Third, all options with a time to expiration greater than four months were discarded on the grounds that long-term options are unlikely to provide very much short term information. In addition, all options traded on the day they expired (that is, on January 20, 1989) were dropped since investors would be closing out profitable positions and little additional information would likely be obtained from transactions data.

Finally, only near- and at-the-money options were retained for analysis. Stephan and Whaley [1990] found that transactions involving options more than 10 percent in or out of the money accounted for only 3 percent of the total number of transactions in their 60-day sample period. In addition, deep in- and out-of-the-money options have a low time value and are priced close to their intrinsic values. As such, they are unlikely to provide very much information about future stock price movements. Stephan and Whaley [1990] defined at-the-money options to be those for which the stock price differed from the exercise price by no more than 2 percent. In the present paper, the benchmark for inclusion was taken to be at- or near-the-money options with exercise prices within 5 percent of the stock price.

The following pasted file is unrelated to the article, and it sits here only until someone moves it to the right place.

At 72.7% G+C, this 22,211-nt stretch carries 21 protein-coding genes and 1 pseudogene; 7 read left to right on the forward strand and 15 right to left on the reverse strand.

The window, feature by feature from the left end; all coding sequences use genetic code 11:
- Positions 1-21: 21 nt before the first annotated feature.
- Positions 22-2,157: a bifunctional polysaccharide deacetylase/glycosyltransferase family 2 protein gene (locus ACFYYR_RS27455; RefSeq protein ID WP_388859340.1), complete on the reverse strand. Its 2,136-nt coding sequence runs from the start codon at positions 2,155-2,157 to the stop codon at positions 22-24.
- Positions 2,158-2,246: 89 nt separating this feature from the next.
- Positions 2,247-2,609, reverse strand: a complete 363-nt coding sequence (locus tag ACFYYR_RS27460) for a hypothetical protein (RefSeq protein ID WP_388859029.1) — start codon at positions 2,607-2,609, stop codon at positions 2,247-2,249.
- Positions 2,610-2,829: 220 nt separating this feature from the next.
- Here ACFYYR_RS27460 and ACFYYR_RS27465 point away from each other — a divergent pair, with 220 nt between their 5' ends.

The filtered data were then separated into puts and calls, and the 40 most heavily traded firms (in terms of numbers of transactions) for both puts and calls on each of the 21 days were identified for possible inclusion in the sample. The resulting lists were then inspected and the firms that ranked in the top 40 for both put and call trading on each day chosen for the sample. This produced five firms and one index option. To increase the sample size, firms that ranked in the top 40 on all days for either put or call transactions and in the top 40 for at least 80 percent of the days for the other option's transactions were then included. This expanded the sample size to 12, including 10 firms (Boeing, Dow Chemical, Eastman Kodak, Ford Motor, General Electric, General Motors, IBM, Merck, RJR Nabisco, and Exxon)(2) and two indices (S&P 100 (OEX) and S&P 500 (SPX)).